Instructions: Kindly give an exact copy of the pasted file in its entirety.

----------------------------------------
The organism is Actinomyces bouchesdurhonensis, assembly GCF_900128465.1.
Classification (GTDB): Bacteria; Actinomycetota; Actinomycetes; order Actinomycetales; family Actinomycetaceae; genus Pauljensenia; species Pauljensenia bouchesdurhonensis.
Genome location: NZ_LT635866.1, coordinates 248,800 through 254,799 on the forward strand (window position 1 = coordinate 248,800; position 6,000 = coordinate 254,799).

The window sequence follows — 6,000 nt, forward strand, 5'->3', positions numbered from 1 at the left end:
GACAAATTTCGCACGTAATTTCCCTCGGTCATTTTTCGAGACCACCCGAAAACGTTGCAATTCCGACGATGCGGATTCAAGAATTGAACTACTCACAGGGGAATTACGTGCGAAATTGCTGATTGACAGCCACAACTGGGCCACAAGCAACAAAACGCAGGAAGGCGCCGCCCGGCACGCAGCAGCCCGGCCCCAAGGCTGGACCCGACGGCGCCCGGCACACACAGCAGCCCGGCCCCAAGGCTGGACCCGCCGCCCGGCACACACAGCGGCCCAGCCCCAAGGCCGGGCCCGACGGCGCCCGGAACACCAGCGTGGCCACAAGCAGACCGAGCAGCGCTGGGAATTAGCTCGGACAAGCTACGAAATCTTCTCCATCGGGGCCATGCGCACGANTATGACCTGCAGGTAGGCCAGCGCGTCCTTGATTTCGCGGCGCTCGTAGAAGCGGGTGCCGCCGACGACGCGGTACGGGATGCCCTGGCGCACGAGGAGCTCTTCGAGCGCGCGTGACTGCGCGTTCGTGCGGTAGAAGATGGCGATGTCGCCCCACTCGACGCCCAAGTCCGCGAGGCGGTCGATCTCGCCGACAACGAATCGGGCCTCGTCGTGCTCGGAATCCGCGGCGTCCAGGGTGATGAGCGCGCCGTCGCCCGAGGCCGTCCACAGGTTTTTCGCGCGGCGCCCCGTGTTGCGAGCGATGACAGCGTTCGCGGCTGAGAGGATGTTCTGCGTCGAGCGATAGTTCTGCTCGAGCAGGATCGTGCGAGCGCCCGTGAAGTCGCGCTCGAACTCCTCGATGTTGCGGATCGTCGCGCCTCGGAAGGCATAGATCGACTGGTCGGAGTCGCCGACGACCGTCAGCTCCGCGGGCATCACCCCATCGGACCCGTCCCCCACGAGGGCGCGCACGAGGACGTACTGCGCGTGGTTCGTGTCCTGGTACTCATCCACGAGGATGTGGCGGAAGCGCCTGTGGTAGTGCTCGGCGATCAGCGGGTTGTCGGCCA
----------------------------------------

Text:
The organism is Actinomyces bouchesdurhonensis, assembly GCF_900128465.1.
Classification (GTDB): Bacteria; Actinomycetota; Actinomycetes; order Actinomycetales; family Actinomycetaceae; genus Pauljensenia; species Pauljensenia bouchesdurhonensis.
Genome location: NZ_LT635866.1, coordinates 248,800 through 254,799 on the forward strand (window position 1 = coordinate 248,800; position 6,000 = coordinate 254,799).

The window sequence follows — 6,000 nt, forward strand, 5'->3', positions numbered from 1 at the left end:
GACAAATTTCGCACGTAATTTCCCTCGGTCATTTTTCGAGACCACCCGAAAACGTTGCAATTCCGACGATGCGGATTCAAGAATTGAACTACTCACAGGGGAATTACGTGCGAAATTGCTGATTGACAGCCACAACTGGGCCACAAGCAACAAAACGCAGGAAGGCGCCGCCCGGCACGCAGCAGCCCGGCCCCAAGGCTGGACCCGACGGCGCCCGGCACACACAGCAGCCCGGCCCCAAGGCTGGACCCGCCGCCCGGCACACACAGCGGCCCAGCCCCAAGGCCGGGCCCGACGGCGCCCGGAACACCAGCGTGGCCACAAGCAGACCGAGCAGCGCTGGGAATTAGCTCGGACAAGCTACGAAATCTTCTCCATCGGGGCCATGCGCACGANTATGACCTGCAGGTAGGCCAGCGCGTCCTTGATTTCGCGGCGCTCGTAGAAGCGGGTGCCGCCGACGACGCGGTACGGGATGCCCTGGCGCACGAGGAGCTCTTCGAGCGCGCGTGACTGCGCGTTCGTGCGGTAGAAGATGGCGATGTCGCCCCACTCGACGCCCAAGTCCGCGAGGCGGTCGATCTCGCCGACAACGAATCGGGCCTCGTCGTGCTCGGAATCCGCGGCGTCCAGGGTGATGAGCGCGCCGTCGCCCGAGGCCGTCCACAGGTTTTTCGCGCGGCGCCCCGTGTTGCGAGCGATGACAGCGTTCGCGGCTGAGAGGATGTTCTGCGTCGAGCGATAGTTCTGCTCGAGCAGGATCGTGCGAGCGCCCGTGAAGTCGCGCTCGAACTCCTCGATGTTGCGGATCGTCGCGCCTCGGAAGGCATAGATCGACTGGTCGGAGTCGCCGACGACCGTCAGCTCCGCGGGCATCACCCCATCGGACCCGTCCCCCACGAGGGCGCGCACGAGGACGTACTGCGCGTGGTTCGTGTCCTGGTACTCATCCACGAGGATGTGGCGGAAGCGCCTGTGGTAGTGCTCGGCGATCAGCGGGTTGTCGGCCA